When we talked a few minutes ago, Tyson told me, “I figured I could squeak past” this Tribal Council. Had he known he was in danger, he said, “Debbie would have given me the immunity necklace” and “I could have saved myself.” When Tyson asked me if his was the biggest blindside ever, I said it was the biggest blindside in 50 weeks, since Erik’s elimination in Micronesia. Tyson qualified that, saying, “mine wasn’t a blindside based on stupidity; it was based on arrogance and awesomeness.”
Like that comment, Tyson seemed to be known on the show mostly for his sarcastic–and arguably mean–commentary. When we talked before the game started, he told me, “If I notice that I’m rubbing people the wrong way, I’m going to continue to do that, I’m not going to back off,” and nicknamed that strategy “mock one so the rest thrive.” That seemed to be what he did to Sierra, and although she is not my favorite person, he did seem to go too far last night.
Still, nearly everything he said seems to be in jest, however harsh it was, and I told Tyson that I’ve found myself occasionally defending him to people–not that he needs someone to defend him, but because people seem to be missing that his comments were obviously meant to be funny. But perhaps I’m reading them that way because I actually met him, and would find him loathesome if I only knew his TV persona.
Tyson said he “was mostly being funny” and the editors left out the fact that “after I all of the things I said, I would laugh for like a minute.” He said his critics “can’t conjugate verbs or form coherent sentences,” and noted that “the local press in Utah, they hated me for like the first four episodes, and finally they were like, ‘I think Tyson’s joking.'” And to make sure the Utah press loves him now, he said: “Jesus was loved and hated, too.”
He admits that he was “a little harsh with Sierra,” and although it was “funny it could be considered be a little bit mean,” he said. “I don’t regret it at all. I will admit I was harsh with her. But you met her. The person they portrayed was not the person that was out there,” Tyson said. “Being the saint that i am, I took it up myself to show her her weaknesses.”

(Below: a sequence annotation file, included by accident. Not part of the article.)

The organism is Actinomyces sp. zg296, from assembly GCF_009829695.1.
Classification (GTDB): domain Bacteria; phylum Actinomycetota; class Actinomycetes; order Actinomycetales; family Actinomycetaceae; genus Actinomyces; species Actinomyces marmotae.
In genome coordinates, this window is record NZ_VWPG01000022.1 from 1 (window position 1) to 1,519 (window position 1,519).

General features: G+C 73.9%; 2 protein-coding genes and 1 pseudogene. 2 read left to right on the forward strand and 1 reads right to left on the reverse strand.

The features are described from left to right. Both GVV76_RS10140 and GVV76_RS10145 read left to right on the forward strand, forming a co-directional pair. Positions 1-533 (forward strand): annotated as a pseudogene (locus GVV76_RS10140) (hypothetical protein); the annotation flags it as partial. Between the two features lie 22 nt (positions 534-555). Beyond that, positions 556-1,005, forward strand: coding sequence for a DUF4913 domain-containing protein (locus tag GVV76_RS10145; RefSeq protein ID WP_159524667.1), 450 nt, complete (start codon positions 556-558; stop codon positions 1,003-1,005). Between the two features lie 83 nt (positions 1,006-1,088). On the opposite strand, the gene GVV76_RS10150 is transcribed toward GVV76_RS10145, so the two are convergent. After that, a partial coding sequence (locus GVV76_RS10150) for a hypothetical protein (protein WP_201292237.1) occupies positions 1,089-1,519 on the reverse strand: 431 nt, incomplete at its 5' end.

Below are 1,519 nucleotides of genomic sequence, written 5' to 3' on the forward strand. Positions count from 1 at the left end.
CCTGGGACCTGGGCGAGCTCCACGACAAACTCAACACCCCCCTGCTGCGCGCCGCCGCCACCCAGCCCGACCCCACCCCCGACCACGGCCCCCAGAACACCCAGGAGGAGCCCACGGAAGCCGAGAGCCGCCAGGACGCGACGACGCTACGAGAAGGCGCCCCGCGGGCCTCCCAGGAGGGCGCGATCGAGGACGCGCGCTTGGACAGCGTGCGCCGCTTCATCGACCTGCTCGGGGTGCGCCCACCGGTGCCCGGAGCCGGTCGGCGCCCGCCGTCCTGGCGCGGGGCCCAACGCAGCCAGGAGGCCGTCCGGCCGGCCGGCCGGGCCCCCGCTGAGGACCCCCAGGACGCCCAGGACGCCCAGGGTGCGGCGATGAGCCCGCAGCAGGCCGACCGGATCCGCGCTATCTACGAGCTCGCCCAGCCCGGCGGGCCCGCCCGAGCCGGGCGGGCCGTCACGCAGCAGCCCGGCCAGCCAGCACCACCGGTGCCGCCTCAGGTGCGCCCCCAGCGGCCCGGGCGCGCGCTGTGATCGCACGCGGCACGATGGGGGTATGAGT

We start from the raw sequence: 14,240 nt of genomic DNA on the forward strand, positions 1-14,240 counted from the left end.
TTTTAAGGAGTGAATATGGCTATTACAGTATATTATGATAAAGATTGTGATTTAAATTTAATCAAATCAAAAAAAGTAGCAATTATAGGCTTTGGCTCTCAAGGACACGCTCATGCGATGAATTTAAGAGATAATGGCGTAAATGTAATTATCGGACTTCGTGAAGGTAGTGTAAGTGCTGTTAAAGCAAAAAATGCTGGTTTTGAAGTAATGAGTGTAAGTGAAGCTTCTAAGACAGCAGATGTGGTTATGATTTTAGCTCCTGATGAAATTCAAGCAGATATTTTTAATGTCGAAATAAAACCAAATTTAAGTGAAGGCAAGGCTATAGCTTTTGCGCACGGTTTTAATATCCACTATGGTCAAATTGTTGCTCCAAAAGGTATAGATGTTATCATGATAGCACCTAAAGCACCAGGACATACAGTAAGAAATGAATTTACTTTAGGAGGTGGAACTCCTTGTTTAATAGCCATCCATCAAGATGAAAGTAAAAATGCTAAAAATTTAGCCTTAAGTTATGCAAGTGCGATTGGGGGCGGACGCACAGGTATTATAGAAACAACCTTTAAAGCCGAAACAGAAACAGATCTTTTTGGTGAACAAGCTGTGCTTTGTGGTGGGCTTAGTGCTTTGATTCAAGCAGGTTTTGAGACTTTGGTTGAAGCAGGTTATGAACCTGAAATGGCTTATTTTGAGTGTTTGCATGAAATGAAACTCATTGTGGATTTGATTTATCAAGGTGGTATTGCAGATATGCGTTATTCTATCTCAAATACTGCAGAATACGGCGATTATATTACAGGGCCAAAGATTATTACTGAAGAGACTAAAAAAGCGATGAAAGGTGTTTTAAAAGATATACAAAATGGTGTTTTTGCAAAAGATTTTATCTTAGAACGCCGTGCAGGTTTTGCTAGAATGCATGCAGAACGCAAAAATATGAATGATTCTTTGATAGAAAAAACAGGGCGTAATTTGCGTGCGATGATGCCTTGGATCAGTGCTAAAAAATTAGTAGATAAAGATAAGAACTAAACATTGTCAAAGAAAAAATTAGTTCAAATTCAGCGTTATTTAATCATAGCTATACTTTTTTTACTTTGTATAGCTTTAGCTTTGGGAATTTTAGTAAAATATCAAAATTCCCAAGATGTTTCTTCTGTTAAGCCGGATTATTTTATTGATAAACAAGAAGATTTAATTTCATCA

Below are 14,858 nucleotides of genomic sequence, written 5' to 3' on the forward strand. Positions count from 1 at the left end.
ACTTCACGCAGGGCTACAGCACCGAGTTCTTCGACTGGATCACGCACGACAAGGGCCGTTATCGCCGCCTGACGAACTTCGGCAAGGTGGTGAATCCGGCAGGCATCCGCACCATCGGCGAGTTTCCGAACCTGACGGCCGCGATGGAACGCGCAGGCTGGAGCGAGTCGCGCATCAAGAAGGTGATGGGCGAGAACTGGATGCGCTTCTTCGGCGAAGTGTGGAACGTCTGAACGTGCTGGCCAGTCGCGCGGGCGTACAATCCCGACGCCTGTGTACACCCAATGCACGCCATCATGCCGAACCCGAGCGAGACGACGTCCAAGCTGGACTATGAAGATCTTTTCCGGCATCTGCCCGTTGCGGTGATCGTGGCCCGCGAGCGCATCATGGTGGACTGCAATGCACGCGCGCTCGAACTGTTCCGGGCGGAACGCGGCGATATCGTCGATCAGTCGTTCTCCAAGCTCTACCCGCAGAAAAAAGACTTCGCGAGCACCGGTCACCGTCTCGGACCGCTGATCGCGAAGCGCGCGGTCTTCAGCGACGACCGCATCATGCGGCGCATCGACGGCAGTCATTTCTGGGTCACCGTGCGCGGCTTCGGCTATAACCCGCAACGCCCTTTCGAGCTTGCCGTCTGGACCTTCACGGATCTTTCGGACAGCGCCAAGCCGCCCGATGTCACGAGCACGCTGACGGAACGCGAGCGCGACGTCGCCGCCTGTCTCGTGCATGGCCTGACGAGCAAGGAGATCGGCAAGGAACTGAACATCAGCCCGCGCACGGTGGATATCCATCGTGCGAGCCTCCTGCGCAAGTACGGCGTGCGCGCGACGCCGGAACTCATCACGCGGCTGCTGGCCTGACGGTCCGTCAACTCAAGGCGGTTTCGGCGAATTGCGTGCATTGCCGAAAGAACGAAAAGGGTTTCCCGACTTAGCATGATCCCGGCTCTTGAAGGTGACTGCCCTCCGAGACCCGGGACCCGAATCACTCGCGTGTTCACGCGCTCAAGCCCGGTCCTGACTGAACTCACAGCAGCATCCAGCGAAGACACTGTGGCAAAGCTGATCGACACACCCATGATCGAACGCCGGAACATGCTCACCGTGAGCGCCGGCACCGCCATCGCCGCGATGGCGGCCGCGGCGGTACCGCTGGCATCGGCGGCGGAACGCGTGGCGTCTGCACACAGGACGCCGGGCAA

Sierra got a complementary edit, he said, joking that she probably “sees the show and thinks she’s America’s sweetheart, so I guess I owe America an apology,” and said that although he found her to be “annoying and stupid,” Tyson must be wrong since she’s a “quiet sweetheart” on the show and “TV doesn’t lie.”
As to Coach, Tyson said the editing has not been kind to his ally. “I knew there were parts of him that were completely out there, but I think the editing has definitely capitalized on all those moments,” Tyson said. So while “in person, you definitely see traces of that in him … in general, I’d say he’s a really sincere guy” and was only the Coach we see for a few minutes out of every episode’s three days. Plus, Tyson said Coach was “honest and always straightforward with me, and in his eyes I could never do any wrong,” so he could nap while others collected firewood, for example.
Tyson said he found Survivor to be “way easier than real life” in part because “you don’t have to go into a job, you don’t have to pay bills,” and that’s “pretty much what heaven is going to be like except there will be salt for the beans.” And to continue the religious imagery, he said that now, “I’m a lost sheep, dude, waiting for someone to shepherd me.”
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